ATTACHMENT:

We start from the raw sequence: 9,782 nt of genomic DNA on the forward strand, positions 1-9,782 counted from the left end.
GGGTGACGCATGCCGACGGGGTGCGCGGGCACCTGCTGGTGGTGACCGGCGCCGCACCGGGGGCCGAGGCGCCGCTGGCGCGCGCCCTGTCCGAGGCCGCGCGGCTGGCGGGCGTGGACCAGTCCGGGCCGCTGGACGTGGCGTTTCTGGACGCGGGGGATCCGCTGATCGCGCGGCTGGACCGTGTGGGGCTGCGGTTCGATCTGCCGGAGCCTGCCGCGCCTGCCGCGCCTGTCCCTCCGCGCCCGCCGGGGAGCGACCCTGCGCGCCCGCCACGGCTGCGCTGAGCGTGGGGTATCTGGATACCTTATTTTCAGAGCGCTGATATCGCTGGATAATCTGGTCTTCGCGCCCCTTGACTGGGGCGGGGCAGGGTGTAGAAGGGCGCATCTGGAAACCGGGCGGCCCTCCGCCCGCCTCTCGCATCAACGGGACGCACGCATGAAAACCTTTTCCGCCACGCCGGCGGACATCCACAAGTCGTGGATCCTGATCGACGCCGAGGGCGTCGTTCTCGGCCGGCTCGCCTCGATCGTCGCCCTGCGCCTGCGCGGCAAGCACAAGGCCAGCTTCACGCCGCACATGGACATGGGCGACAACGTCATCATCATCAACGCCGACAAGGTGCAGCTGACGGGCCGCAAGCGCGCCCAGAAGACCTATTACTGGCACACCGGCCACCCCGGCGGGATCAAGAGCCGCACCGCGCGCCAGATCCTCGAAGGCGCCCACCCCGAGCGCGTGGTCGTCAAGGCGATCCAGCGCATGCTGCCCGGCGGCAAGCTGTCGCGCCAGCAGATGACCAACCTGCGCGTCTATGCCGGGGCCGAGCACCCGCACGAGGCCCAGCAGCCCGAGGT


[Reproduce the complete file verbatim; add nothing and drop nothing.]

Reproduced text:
We start from the raw sequence: 9,782 nt of genomic DNA on the forward strand, positions 1-9,782 counted from the left end.
GGGTGACGCATGCCGACGGGGTGCGCGGGCACCTGCTGGTGGTGACCGGCGCCGCACCGGGGGCCGAGGCGCCGCTGGCGCGCGCCCTGTCCGAGGCCGCGCGGCTGGCGGGCGTGGACCAGTCCGGGCCGCTGGACGTGGCGTTTCTGGACGCGGGGGATCCGCTGATCGCGCGGCTGGACCGTGTGGGGCTGCGGTTCGATCTGCCGGAGCCTGCCGCGCCTGCCGCGCCTGTCCCTCCGCGCCCGCCGGGGAGCGACCCTGCGCGCCCGCCACGGCTGCGCTGAGCGTGGGGTATCTGGATACCTTATTTTCAGAGCGCTGATATCGCTGGATAATCTGGTCTTCGCGCCCCTTGACTGGGGCGGGGCAGGGTGTAGAAGGGCGCATCTGGAAACCGGGCGGCCCTCCGCCCGCCTCTCGCATCAACGGGACGCACGCATGAAAACCTTTTCCGCCACGCCGGCGGACATCCACAAGTCGTGGATCCTGATCGACGCCGAGGGCGTCGTTCTCGGCCGGCTCGCCTCGATCGTCGCCCTGCGCCTGCGCGGCAAGCACAAGGCCAGCTTCACGCCGCACATGGACATGGGCGACAACGTCATCATCATCAACGCCGACAAGGTGCAGCTGACGGGCCGCAAGCGCGCCCAGAAGACCTATTACTGGCACACCGGCCACCCCGGCGGGATCAAGAGCCGCACCGCGCGCCAGATCCTCGAAGGCGCCCACCCCGAGCGCGTGGTCGTCAAGGCGATCCAGCGCATGCTGCCCGGCGGCAAGCTGTCGCGCCAGCAGATGACCAACCTGCGCGTCTATGCCGGGGCCGAGCACCCGCACGAGGCCCAGCAGCCCGAGGT